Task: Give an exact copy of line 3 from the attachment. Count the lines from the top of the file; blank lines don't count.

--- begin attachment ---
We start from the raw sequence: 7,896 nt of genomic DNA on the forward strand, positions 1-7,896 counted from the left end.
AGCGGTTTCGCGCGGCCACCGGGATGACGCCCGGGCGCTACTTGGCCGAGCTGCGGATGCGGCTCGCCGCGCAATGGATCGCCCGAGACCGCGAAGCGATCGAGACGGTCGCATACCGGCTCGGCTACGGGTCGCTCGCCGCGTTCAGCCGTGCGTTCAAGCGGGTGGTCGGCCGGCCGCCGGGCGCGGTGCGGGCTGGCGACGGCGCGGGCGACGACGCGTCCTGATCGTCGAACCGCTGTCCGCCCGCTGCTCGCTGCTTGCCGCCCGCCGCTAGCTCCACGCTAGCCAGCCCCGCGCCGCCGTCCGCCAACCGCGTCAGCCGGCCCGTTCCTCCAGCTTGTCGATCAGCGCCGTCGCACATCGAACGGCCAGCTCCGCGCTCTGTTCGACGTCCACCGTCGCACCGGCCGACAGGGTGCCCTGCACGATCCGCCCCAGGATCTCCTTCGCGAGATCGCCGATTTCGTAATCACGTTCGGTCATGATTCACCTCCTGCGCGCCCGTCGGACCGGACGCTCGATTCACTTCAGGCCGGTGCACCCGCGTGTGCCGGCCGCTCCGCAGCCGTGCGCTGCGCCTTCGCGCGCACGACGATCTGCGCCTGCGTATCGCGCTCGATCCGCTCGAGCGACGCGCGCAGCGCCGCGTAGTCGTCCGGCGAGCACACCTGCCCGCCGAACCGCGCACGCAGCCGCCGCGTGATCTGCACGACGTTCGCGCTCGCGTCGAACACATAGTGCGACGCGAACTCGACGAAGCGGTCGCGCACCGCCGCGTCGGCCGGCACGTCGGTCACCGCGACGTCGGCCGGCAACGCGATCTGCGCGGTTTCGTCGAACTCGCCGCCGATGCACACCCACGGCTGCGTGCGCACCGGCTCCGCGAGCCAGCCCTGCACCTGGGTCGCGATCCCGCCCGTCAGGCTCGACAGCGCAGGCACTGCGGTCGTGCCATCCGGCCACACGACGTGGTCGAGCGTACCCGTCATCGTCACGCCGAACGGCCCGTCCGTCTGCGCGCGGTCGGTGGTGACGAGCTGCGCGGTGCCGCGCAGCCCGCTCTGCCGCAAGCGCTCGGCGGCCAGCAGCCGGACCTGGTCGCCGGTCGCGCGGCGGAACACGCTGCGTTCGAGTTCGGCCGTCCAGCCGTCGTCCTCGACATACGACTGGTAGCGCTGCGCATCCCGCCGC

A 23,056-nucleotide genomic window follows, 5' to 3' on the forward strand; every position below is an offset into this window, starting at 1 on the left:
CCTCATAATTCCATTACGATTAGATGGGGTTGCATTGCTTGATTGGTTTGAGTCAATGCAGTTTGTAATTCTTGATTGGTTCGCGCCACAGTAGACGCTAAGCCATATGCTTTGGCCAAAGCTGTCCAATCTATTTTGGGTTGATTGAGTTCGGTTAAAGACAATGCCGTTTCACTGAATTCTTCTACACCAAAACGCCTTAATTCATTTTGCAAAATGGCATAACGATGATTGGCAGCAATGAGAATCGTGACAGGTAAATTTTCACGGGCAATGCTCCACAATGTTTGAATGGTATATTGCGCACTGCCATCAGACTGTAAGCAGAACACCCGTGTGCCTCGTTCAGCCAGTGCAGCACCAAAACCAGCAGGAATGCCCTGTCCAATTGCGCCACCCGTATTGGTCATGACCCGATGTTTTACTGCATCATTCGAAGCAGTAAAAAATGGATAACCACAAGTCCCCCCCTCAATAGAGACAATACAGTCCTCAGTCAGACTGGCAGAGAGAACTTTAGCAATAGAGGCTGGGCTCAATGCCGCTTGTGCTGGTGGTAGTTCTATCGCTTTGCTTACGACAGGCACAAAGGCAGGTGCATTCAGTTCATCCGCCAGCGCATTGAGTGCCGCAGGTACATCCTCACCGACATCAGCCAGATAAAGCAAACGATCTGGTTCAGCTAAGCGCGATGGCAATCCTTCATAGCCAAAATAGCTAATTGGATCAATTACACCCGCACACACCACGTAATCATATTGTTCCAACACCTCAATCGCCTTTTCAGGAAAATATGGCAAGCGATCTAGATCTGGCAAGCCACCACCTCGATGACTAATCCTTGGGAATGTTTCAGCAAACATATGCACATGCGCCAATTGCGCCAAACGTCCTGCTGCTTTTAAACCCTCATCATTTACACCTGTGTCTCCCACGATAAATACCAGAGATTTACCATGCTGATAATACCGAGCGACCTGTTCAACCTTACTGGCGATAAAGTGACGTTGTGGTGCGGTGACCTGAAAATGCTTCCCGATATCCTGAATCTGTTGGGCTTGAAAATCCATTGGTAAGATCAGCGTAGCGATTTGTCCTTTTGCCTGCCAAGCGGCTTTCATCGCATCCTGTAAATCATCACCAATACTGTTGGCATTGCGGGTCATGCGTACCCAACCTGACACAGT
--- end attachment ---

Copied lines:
A 23,056-nucleotide genomic window follows, 5' to 3' on the forward strand; every position below is an offset into this window, starting at 1 on the left: